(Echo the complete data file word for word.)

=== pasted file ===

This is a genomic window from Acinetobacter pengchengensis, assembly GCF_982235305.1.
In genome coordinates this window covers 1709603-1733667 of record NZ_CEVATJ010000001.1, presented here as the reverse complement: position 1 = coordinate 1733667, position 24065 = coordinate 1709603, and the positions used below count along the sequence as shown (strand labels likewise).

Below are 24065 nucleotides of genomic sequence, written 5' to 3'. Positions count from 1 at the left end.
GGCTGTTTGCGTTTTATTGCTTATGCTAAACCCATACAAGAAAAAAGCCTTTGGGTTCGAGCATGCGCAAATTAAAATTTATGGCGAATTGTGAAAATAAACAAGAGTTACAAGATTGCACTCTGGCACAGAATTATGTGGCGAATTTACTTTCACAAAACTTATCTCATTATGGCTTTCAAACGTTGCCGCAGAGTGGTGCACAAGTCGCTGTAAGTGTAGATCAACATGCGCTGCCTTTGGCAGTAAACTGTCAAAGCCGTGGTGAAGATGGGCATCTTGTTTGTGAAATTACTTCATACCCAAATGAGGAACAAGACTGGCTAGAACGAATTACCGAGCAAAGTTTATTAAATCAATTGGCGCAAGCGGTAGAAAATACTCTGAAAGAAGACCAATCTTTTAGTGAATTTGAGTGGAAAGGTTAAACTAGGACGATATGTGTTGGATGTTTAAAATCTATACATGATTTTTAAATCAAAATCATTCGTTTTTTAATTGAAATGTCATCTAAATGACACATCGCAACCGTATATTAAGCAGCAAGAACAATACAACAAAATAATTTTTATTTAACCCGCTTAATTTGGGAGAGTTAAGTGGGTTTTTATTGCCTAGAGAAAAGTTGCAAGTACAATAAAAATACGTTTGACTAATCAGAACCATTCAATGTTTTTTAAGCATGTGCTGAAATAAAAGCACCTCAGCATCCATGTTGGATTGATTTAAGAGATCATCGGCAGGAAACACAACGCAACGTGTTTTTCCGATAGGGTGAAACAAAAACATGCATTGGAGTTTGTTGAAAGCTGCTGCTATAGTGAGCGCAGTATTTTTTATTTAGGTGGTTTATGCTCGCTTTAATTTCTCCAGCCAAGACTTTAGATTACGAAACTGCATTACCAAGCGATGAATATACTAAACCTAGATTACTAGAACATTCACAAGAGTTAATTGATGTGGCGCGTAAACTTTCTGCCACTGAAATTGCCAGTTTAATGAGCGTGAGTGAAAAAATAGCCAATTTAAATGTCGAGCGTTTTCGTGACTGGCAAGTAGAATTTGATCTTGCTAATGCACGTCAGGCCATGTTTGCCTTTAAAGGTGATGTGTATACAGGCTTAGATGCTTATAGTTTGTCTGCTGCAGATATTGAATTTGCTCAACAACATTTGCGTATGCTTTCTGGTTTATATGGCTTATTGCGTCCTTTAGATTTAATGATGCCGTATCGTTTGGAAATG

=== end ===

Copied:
This is a genomic window from Acinetobacter pengchengensis, assembly GCF_982235305.1.
In genome coordinates this window covers 1709603-1733667 of record NZ_CEVATJ010000001.1, presented here as the reverse complement: position 1 = coordinate 1733667, position 24065 = coordinate 1709603, and the positions used below count along the sequence as shown (strand labels likewise).

Below are 24065 nucleotides of genomic sequence, written 5' to 3'. Positions count from 1 at the left end.
GGCTGTTTGCGTTTTATTGCTTATGCTAAACCCATACAAGAAAAAAGCCTTTGGGTTCGAGCATGCGCAAATTAAAATTTATGGCGAATTGTGAAAATAAACAAGAGTTACAAGATTGCACTCTGGCACAGAATTATGTGGCGAATTTACTTTCACAAAACTTATCTCATTATGGCTTTCAAACGTTGCCGCAGAGTGGTGCACAAGTCGCTGTAAGTGTAGATCAACATGCGCTGCCTTTGGCAGTAAACTGTCAAAGCCGTGGTGAAGATGGGCATCTTGTTTGTGAAATTACTTCATACCCAAATGAGGAACAAGACTGGCTAGAACGAATTACCGAGCAAAGTTTATTAAATCAATTGGCGCAAGCGGTAGAAAATACTCTGAAAGAAGACCAATCTTTTAGTGAATTTGAGTGGAAAGGTTAAACTAGGACGATATGTGTTGGATGTTTAAAATCTATACATGATTTTTAAATCAAAATCATTCGTTTTTTAATTGAAATGTCATCTAAATGACACATCGCAACCGTATATTAAGCAGCAAGAACAATACAACAAAATAATTTTTATTTAACCCGCTTAATTTGGGAGAGTTAAGTGGGTTTTTATTGCCTAGAGAAAAGTTGCAAGTACAATAAAAATACGTTTGACTAATCAGAACCATTCAATGTTTTTTAAGCATGTGCTGAAATAAAAGCACCTCAGCATCCATGTTGGATTGATTTAAGAGATCATCGGCAGGAAACACAACGCAACGTGTTTTTCCGATAGGGTGAAACAAAAACATGCATTGGAGTTTGTTGAAAGCTGCTGCTATAGTGAGCGCAGTATTTTTTATTTAGGTGGTTTATGCTCGCTTTAATTTCTCCAGCCAAGACTTTAGATTACGAAACTGCATTACCAAGCGATGAATATACTAAACCTAGATTACTAGAACATTCACAAGAGTTAATTGATGTGGCGCGTAAACTTTCTGCCACTGAAATTGCCAGTTTAATGAGCGTGAGTGAAAAAATAGCCAATTTAAATGTCGAGCGTTTTCGTGACTGGCAAGTAGAATTTGATCTTGCTAATGCACGTCAGGCCATGTTTGCCTTTAAAGGTGATGTGTATACAGGCTTAGATGCTTATAGTTTGTCTGCTGCAGATATTGAATTTGCTCAACAACATTTGCGTATGCTTTCTGGTTTATATGGCTTATTGCGTCCTTTAGATTTAATGATGCCGTATCGTTTGGAAATG